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ND Forum: How Coal Communities Can Build for the Future

Miners in Beulah, N.D., have seen layoffs as the coal industry declines across the country. (Andrew Filer/Flickr)
Miners in Beulah, N.D., have seen layoffs as the coal industry declines across the country. (Andrew Filer/Flickr)
September 26, 2019

BEULAH, N.D. – Towns in coal country are considering what happens next as companies and the fuel hit hard times.

Next week, the North Dakota mining town of Beulah hosts the Building Resilience in Coal Country Community Forum, featuring speakers with knowledge on economic diversification, revitalization and rural planning.

Jack Morgan is the community and economic development program manager for the National Association of Counties, which is studying how communities can work through economic stresses.

He says it's important for communities to invest in their place, including natural landscapes and the recreation economy, as well as infrastructure such as broadband Internet, and also in the workforce and related sectors for dislocated workers.

"Coal reliant communities really have a sense of self-reliance and grit, and they're equipped with that grit to bounce back from anything," he states.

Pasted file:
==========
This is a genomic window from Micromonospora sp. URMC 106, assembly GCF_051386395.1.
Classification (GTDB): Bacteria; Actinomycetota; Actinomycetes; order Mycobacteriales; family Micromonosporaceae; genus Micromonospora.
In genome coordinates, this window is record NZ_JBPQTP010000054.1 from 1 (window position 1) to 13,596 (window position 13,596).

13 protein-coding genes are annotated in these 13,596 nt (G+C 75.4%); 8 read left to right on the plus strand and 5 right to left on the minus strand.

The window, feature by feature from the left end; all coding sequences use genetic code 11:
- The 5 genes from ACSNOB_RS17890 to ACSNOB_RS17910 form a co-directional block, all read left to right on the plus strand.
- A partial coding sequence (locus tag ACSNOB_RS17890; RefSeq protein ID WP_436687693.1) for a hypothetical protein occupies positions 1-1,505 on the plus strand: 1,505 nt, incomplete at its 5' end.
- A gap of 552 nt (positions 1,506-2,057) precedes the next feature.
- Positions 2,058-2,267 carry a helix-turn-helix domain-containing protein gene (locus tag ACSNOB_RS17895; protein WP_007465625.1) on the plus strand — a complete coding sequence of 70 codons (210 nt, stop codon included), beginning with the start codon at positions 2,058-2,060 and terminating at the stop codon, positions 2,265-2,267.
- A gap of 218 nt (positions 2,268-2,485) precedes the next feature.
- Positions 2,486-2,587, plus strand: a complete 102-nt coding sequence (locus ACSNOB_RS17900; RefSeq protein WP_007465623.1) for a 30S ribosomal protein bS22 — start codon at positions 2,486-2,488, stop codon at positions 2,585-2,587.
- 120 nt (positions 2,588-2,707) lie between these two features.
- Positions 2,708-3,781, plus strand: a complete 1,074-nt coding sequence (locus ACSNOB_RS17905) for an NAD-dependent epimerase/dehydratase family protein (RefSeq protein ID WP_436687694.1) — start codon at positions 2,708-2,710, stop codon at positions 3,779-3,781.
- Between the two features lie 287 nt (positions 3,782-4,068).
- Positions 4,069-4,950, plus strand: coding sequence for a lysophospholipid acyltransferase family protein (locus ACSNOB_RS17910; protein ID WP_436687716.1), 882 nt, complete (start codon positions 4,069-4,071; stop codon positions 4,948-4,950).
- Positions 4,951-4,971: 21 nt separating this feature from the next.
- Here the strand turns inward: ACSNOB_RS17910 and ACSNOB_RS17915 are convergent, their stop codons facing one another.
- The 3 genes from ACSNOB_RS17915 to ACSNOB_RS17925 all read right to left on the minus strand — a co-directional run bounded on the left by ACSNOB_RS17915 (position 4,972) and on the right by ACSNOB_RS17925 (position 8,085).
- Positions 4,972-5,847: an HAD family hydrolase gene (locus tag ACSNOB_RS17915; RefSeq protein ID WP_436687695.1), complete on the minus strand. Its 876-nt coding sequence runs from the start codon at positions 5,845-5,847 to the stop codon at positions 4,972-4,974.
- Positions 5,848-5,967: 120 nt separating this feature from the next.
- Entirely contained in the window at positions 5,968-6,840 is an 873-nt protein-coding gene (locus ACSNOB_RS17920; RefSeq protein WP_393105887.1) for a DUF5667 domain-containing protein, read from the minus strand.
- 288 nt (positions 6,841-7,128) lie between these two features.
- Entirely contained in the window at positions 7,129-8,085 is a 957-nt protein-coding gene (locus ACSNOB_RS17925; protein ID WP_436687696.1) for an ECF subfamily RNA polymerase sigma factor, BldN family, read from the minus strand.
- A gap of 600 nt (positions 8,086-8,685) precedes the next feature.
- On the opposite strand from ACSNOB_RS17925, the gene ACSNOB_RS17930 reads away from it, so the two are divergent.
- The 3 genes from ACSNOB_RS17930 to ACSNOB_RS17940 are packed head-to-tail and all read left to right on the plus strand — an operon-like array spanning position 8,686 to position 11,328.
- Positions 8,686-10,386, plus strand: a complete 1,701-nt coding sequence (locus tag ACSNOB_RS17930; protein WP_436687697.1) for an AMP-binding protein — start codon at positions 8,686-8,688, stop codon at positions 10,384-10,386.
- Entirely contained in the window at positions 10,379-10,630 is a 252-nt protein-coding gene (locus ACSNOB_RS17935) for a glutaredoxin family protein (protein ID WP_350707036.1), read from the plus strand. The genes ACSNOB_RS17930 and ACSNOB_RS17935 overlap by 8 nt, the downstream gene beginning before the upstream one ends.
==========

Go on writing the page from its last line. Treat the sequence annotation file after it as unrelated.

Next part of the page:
Morgan adds that communities planning for the future should have a diverse group of stakeholders at the table, consider how to keep young people in communities and study non-traditional economic development.

The forum starts at 7 p.m. Oct. 3 at the Beulah Civic Center. It will include an open discussion with community members.

Kelli Roemer is a doctoral student at Montana State University who has researched transitioning coal communities in the West. She says they need to address tax revenue replacement, link reclamation activities to workforce opportunities and be open and willing to address change.

Roemer says there also should be an onus on the society at large – including local, state and federal governments – to offer help, considering how these communities have supported the nation.

"Many of these communities supplied energy that supported the growth of our urban centers and our country for the last 40, 50 years," Roemer adds.

Morgan notes it isn't realistic to think a wholesale transition will happen overnight. As industries such as coal decline and dislocate workers, he says it's important to have many opportunities open.

"We also encourage to not think about getting all the jobs back at once if there's been big job loss and to think about small victories and hit for singles, not home runs," he states.

Eric Tegethoff, Public News Service - ND